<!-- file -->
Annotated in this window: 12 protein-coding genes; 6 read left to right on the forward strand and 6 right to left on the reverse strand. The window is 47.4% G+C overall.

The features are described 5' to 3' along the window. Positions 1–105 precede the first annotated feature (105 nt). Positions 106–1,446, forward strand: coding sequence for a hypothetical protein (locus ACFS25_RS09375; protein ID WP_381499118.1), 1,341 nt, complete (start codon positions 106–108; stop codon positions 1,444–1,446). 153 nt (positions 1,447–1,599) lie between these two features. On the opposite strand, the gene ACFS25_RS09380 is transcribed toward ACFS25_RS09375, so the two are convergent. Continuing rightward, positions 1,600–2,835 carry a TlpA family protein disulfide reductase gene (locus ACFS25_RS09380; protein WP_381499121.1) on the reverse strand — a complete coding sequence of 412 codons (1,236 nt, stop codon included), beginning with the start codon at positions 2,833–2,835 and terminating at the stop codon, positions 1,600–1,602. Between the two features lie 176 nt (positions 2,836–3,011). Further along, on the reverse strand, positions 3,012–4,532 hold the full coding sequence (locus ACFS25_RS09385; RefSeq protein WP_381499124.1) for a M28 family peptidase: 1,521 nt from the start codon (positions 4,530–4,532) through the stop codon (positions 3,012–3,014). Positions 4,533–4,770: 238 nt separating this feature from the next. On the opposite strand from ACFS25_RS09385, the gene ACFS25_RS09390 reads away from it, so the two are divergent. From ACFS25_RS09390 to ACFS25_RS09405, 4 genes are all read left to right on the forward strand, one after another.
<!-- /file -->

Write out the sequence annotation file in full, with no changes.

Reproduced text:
Annotated in this window: 12 protein-coding genes; 6 read left to right on the forward strand and 6 right to left on the reverse strand. The window is 47.4% G+C overall.

The features are described 5' to 3' along the window. Positions 1–105 precede the first annotated feature (105 nt). Positions 106–1,446, forward strand: coding sequence for a hypothetical protein (locus ACFS25_RS09375; protein ID WP_381499118.1), 1,341 nt, complete (start codon positions 106–108; stop codon positions 1,444–1,446). 153 nt (positions 1,447–1,599) lie between these two features. On the opposite strand, the gene ACFS25_RS09380 is transcribed toward ACFS25_RS09375, so the two are convergent. Continuing rightward, positions 1,600–2,835 carry a TlpA family protein disulfide reductase gene (locus ACFS25_RS09380; protein WP_381499121.1) on the reverse strand — a complete coding sequence of 412 codons (1,236 nt, stop codon included), beginning with the start codon at positions 2,833–2,835 and terminating at the stop codon, positions 1,600–1,602. Between the two features lie 176 nt (positions 2,836–3,011). Further along, on the reverse strand, positions 3,012–4,532 hold the full coding sequence (locus ACFS25_RS09385; RefSeq protein WP_381499124.1) for a M28 family peptidase: 1,521 nt from the start codon (positions 4,530–4,532) through the stop codon (positions 3,012–3,014). Positions 4,533–4,770: 238 nt separating this feature from the next. On the opposite strand from ACFS25_RS09385, the gene ACFS25_RS09390 reads away from it, so the two are divergent. From ACFS25_RS09390 to ACFS25_RS09405, 4 genes are all read left to right on the forward strand, one after another.